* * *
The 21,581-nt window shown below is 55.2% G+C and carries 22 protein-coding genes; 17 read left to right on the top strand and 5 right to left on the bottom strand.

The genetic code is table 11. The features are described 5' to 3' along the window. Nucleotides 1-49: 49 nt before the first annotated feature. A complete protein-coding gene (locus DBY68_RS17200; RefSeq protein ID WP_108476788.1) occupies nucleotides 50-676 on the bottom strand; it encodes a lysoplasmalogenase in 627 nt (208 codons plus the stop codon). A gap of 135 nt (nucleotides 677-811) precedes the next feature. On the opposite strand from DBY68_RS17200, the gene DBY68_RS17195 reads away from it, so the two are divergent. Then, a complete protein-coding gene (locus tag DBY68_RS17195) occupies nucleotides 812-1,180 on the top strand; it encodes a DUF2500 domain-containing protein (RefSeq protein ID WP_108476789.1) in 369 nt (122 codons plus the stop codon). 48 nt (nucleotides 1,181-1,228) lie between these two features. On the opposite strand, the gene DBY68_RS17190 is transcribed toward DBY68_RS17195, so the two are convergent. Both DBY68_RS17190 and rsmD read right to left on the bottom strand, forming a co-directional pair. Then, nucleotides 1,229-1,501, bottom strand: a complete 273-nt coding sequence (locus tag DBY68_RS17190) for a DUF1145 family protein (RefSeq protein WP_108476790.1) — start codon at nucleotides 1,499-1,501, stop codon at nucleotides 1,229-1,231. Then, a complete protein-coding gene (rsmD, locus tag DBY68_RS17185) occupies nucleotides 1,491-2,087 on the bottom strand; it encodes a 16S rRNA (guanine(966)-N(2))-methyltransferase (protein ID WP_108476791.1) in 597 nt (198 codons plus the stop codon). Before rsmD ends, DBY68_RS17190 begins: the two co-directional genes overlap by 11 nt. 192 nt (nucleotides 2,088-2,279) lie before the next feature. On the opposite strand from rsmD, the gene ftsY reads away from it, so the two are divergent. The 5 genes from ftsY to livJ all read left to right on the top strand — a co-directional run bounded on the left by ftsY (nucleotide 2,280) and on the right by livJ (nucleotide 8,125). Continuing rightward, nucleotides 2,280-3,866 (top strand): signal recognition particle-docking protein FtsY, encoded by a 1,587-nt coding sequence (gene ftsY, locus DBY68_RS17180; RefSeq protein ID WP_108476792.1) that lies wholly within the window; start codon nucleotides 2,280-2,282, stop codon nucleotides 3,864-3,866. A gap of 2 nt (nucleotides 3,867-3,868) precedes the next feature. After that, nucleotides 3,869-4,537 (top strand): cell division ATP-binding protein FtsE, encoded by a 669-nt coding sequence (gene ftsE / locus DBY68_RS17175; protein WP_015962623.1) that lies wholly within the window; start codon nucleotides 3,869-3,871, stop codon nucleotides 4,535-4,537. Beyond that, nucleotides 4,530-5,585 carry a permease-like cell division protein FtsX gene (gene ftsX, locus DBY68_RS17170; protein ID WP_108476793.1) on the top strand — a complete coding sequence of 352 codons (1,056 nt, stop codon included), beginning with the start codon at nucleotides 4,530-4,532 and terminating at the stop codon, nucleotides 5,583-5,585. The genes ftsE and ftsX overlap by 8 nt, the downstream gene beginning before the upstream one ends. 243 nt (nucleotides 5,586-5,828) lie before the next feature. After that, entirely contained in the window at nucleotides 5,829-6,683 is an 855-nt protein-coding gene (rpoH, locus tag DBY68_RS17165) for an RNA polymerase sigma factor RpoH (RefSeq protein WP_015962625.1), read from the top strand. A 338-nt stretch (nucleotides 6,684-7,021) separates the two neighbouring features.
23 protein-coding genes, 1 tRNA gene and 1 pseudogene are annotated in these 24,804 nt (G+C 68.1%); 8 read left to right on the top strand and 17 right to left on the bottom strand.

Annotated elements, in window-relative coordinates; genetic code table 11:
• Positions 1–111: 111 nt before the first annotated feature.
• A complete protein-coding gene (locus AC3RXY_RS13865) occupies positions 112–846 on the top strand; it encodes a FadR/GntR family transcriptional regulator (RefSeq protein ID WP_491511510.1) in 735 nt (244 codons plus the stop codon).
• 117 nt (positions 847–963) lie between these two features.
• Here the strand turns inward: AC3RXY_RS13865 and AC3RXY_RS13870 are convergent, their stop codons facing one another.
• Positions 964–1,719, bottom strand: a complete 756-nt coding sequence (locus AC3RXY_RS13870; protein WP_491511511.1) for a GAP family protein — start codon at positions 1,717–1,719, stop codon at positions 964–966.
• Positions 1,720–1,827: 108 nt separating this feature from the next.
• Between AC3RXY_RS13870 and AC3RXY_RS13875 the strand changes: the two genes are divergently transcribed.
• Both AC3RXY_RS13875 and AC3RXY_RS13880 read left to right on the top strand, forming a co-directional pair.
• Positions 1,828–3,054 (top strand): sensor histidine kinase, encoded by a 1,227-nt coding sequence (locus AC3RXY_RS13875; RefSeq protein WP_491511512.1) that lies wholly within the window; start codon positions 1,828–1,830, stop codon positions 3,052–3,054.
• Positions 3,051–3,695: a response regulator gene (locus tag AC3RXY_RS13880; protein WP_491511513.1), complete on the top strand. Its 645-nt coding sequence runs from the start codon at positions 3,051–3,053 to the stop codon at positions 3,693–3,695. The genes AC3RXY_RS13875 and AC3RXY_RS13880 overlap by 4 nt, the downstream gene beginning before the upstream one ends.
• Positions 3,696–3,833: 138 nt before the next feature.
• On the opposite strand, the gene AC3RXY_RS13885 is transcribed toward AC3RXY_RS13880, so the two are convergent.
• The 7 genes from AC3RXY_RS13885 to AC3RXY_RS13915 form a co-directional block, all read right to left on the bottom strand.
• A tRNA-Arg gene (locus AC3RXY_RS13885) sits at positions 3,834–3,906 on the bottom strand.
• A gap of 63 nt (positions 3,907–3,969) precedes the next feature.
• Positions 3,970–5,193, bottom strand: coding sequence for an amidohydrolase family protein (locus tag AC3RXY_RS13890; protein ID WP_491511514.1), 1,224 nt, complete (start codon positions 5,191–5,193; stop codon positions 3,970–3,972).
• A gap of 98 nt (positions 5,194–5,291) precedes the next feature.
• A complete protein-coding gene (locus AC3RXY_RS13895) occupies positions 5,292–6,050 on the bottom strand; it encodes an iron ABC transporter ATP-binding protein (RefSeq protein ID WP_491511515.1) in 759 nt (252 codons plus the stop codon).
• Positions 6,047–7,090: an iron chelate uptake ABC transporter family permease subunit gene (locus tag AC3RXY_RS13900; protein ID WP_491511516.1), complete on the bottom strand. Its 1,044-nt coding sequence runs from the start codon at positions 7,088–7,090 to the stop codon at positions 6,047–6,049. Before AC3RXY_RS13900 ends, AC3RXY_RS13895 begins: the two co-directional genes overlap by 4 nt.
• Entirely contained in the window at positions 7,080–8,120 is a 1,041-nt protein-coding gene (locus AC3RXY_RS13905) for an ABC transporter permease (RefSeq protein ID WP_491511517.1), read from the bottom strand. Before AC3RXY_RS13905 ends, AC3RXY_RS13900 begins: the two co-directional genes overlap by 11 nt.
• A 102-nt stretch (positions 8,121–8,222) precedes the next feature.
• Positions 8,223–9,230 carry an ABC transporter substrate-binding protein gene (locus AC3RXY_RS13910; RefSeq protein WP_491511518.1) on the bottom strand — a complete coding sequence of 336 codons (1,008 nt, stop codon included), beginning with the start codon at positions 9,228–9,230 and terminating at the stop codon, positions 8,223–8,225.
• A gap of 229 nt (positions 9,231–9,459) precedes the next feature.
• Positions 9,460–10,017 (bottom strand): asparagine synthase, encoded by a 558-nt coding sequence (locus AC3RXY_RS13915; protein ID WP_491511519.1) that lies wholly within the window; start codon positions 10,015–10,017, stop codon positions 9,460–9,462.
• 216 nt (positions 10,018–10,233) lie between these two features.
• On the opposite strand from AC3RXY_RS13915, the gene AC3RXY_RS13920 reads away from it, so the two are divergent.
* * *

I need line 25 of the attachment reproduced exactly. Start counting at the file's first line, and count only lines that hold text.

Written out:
• A 102-nt stretch (positions 8,121–8,222) precedes the next feature.